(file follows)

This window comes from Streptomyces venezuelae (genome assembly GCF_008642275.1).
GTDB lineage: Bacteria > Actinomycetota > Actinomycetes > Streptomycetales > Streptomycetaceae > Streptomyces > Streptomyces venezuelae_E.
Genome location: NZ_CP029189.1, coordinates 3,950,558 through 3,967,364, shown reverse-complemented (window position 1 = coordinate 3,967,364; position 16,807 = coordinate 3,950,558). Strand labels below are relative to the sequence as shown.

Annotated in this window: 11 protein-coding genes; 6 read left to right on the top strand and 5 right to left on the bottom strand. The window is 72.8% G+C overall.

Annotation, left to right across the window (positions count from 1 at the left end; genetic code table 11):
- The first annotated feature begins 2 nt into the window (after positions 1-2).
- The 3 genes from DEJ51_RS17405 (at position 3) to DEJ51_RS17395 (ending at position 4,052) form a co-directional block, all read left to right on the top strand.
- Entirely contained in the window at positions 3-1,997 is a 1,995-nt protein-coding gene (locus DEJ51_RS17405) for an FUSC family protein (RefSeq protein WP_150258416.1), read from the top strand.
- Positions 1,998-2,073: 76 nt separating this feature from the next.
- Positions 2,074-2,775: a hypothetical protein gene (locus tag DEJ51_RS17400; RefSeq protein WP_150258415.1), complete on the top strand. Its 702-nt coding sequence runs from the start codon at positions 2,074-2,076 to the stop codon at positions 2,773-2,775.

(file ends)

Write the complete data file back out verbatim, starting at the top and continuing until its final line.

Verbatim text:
This window comes from Streptomyces venezuelae (genome assembly GCF_008642275.1).
GTDB lineage: Bacteria > Actinomycetota > Actinomycetes > Streptomycetales > Streptomycetaceae > Streptomyces > Streptomyces venezuelae_E.
Genome location: NZ_CP029189.1, coordinates 3,950,558 through 3,967,364, shown reverse-complemented (window position 1 = coordinate 3,967,364; position 16,807 = coordinate 3,950,558). Strand labels below are relative to the sequence as shown.

Annotated in this window: 11 protein-coding genes; 6 read left to right on the top strand and 5 right to left on the bottom strand. The window is 72.8% G+C overall.

Annotation, left to right across the window (positions count from 1 at the left end; genetic code table 11):
- The first annotated feature begins 2 nt into the window (after positions 1-2).
- The 3 genes from DEJ51_RS17405 (at position 3) to DEJ51_RS17395 (ending at position 4,052) form a co-directional block, all read left to right on the top strand.
- Entirely contained in the window at positions 3-1,997 is a 1,995-nt protein-coding gene (locus DEJ51_RS17405) for an FUSC family protein (RefSeq protein WP_150258416.1), read from the top strand.
- Positions 1,998-2,073: 76 nt separating this feature from the next.
- Positions 2,074-2,775: a hypothetical protein gene (locus tag DEJ51_RS17400; RefSeq protein WP_150258415.1), complete on the top strand. Its 702-nt coding sequence runs from the start codon at positions 2,074-2,076 to the stop codon at positions 2,773-2,775.